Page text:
In those pre-internet days, kids had already heard that something big and exciting was about to happen. A few of us lucky ones had already either found a Beatle record, or had heard a Beatle song on the radio. My parents had already purchased my "Meet The Beatles" album for me in Bailey's department store in Lakewood, so it was on that Sunday night at 8 p.m. that we sat down after dinner in front of our TV set to see what all the fuss was about. Wasting no time, Ed Sullivan introduced the Beatles to a screaming audience, and Paul started singing "All My Loving"--filling the room, and America, with music. America would never be the same, and neither would I. I thought they were the coolest thing I'd ever seen! I was not alone either. Beatlemania, as it was called, affected my generation to an extent that I believe has yet to be fully measured.

Being a young drummer, I was pleased to see that Ringo was even playing the same brand drum as my own! I knew enough about drums to be able to play a beat along with him, and guess what? Neither he, nor I, have stopped playing ever since! The same was true for millions of other kids of my generation. Guitar and drum sales went through the roof after the Beatles arrived here, and the demand for guitars and drums is still high today. Overnight, musicians went from being an unlikely live stage act to being the main act, and that trend continues today.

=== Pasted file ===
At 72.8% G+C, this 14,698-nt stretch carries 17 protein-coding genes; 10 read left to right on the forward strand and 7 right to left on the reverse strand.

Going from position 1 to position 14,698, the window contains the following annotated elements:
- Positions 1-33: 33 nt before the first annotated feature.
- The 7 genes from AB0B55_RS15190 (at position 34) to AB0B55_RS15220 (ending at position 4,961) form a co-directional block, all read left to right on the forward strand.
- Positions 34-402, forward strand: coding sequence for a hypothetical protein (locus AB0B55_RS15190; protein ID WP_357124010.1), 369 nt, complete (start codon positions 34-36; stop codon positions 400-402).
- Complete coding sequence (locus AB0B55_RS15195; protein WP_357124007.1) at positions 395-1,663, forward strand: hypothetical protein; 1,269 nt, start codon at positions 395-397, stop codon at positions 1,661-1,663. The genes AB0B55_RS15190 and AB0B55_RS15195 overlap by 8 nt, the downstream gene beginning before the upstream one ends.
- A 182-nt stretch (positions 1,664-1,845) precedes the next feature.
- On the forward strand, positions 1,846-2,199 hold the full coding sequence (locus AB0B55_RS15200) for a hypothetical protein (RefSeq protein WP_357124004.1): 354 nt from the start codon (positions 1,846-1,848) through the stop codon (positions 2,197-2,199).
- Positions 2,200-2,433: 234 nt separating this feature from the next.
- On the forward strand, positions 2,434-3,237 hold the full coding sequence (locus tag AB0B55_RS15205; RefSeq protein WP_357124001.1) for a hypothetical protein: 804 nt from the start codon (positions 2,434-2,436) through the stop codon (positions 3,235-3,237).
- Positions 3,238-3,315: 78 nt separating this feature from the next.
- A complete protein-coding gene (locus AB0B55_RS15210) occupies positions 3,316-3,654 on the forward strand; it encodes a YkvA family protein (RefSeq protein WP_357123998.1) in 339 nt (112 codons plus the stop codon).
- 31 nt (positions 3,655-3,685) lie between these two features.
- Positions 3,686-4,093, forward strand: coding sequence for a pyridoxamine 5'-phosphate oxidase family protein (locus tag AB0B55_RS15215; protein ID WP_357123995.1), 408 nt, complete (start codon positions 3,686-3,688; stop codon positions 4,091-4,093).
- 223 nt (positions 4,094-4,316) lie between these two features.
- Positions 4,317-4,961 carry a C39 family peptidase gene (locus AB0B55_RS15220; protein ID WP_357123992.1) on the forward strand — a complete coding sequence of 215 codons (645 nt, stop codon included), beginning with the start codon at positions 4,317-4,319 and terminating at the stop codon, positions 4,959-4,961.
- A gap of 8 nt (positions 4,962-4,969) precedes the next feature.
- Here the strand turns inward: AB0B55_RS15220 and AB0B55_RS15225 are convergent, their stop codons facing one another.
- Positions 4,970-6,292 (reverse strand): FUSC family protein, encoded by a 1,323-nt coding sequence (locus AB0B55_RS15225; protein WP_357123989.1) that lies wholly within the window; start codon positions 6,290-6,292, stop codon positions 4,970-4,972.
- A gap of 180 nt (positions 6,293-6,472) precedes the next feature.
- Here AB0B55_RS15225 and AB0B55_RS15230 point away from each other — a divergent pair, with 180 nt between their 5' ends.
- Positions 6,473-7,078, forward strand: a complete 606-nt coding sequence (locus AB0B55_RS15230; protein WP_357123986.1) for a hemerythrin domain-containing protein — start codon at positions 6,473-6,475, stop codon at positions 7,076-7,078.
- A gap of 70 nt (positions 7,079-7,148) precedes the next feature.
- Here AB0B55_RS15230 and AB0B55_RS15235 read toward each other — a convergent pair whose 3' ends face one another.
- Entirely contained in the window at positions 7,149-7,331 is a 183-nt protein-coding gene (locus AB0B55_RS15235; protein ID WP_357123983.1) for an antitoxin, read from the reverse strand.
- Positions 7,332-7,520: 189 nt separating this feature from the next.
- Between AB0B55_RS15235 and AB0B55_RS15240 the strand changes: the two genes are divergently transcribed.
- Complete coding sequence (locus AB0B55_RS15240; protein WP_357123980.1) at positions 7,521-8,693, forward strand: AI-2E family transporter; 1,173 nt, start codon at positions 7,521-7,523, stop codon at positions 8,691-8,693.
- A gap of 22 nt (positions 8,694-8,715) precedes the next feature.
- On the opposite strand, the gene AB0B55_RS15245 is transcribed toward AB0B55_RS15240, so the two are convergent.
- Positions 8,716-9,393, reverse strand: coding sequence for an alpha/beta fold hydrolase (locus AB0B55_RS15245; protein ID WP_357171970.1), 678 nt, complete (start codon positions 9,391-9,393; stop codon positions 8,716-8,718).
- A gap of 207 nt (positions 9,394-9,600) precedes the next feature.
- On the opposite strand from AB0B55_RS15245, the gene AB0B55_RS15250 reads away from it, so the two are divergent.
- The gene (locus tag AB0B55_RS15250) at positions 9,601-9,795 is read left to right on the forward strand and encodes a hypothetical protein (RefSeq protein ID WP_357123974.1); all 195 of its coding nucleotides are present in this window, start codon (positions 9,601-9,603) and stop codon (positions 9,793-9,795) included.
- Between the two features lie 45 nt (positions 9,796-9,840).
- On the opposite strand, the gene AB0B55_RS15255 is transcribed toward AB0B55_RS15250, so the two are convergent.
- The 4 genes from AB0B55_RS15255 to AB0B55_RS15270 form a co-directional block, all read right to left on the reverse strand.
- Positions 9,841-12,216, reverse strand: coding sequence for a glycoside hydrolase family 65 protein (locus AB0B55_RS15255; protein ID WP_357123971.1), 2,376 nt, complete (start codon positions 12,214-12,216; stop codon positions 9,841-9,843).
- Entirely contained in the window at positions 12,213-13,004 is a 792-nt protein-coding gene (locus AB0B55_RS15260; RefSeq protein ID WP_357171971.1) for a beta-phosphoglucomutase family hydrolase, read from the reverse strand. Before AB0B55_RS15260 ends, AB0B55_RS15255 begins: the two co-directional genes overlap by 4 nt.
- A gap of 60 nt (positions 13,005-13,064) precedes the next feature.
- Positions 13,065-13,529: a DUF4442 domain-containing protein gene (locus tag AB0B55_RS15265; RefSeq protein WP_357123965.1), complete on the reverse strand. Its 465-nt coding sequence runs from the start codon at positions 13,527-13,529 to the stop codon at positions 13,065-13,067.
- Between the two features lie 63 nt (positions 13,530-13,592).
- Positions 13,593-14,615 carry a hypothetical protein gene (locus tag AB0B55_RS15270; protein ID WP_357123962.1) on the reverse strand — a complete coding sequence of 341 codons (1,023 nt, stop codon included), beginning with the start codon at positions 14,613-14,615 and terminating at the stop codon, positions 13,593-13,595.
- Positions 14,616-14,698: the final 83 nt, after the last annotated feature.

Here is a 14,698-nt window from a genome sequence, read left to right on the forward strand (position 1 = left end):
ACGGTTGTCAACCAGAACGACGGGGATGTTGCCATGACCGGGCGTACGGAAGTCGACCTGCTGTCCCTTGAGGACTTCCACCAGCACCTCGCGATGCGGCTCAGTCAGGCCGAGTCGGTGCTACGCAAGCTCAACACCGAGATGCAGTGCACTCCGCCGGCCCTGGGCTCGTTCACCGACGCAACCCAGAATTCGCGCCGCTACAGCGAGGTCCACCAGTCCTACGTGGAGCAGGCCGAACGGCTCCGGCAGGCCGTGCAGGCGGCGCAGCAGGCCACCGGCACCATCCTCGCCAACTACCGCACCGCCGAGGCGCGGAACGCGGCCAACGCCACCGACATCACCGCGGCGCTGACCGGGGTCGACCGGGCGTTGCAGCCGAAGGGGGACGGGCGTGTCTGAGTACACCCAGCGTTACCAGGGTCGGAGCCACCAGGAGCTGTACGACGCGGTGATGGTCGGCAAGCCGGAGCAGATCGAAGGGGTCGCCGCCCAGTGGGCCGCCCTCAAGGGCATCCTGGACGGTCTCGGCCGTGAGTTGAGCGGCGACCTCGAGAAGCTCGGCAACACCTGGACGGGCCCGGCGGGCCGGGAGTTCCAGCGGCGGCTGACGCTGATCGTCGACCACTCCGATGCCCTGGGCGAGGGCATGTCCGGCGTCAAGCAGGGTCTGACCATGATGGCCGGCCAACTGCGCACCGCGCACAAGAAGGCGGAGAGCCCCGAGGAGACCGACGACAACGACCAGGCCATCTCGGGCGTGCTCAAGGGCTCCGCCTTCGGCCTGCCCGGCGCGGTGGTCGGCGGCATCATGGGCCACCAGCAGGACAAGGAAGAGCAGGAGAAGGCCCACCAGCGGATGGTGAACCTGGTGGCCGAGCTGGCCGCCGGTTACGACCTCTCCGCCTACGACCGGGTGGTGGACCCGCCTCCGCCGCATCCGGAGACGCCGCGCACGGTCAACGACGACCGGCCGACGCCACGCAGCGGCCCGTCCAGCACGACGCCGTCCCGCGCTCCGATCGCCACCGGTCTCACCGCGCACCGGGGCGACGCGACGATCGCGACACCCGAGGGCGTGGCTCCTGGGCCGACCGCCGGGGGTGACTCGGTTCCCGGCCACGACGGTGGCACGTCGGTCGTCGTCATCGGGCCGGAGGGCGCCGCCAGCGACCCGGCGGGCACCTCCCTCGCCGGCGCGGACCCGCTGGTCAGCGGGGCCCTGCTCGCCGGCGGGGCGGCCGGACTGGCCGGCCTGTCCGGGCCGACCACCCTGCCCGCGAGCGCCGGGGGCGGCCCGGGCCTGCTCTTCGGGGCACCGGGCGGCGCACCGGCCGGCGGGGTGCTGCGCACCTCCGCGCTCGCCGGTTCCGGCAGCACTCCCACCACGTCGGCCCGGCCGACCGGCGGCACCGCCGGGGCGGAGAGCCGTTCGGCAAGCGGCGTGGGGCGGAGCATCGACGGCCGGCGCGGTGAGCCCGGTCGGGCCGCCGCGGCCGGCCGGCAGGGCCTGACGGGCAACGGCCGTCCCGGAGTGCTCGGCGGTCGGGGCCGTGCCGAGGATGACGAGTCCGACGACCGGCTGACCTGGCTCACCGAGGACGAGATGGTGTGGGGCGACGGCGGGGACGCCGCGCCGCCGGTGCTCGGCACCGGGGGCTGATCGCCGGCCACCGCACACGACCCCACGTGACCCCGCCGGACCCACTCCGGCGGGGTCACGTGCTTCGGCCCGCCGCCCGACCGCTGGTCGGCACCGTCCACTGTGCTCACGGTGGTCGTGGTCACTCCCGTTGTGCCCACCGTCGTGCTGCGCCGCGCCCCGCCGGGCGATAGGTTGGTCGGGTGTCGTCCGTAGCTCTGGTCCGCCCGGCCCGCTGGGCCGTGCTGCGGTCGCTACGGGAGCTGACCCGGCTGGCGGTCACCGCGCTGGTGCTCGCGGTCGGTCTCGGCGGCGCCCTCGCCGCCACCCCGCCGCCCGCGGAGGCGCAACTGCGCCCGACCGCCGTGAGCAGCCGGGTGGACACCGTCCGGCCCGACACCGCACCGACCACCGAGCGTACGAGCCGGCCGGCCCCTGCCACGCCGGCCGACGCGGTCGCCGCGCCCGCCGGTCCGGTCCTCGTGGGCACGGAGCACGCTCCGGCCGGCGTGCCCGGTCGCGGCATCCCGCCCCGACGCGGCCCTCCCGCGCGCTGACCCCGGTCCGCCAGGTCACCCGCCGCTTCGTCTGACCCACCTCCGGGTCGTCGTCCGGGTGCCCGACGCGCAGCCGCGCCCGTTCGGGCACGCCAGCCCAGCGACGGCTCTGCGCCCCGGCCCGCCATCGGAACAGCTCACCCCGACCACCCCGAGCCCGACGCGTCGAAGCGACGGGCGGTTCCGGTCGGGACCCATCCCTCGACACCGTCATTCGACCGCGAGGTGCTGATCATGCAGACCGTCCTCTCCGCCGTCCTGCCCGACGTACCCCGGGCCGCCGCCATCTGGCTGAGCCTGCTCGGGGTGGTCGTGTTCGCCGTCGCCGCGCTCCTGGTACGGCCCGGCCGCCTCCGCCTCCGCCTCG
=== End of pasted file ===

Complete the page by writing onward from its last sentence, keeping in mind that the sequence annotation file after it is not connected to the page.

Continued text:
Over time, I also learned how to play Paul's electric bass guitar, and George's and John's electric guitars too. (As "Guitar Guy Gary" to the Rock and Roll Hall of Fame, I later had the honor of handling some of those original instruments!) I was not alone in wanting to learn to play music. Lakewood was soon awash with young, long-haired garage bands, thrashing away on basic rock tunes. Our church basements, junior high schools, and high school gymnasiums quickly turned into live concert venues for Lakewood's many budding Beatle clones. Even City Hall got into the act, developing a teen drop-in center of its own. The late '50's folk music trend quickly morphed into "Folk-Rock," and before long Lakewood was about as music-friendly a place as could be found--at least until the drugs came along. After that started, local schools and churches became a lot more cautious about what sort of activities they sponsored, and it became harder for young bands to find a place to play.

Rock music changed too, along with the Beatles themselves. Rock became more complex, more introspective, more...(fill in your own term here). There are reasons for all of this that we need not go into now. The Beatles changed. We all did. Finally, around 1970, they went their separate ways. I suppose we kids did too. College, Vietnam, work, marriage, life, death...Each of those things affected young people in different ways. We also learned that we were not so very different from our parents, and yet? There are some from my generation who still dare to believe that maybe, just maybe, we helped to change a few things for the better with our music, a music that... for so many of us...started by watching a Sunday night TV show on that cold February evening here in Lakewood, 50 years ago.

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Volume 10, Issue 4, Posted 2:17 PM, 02.18.2014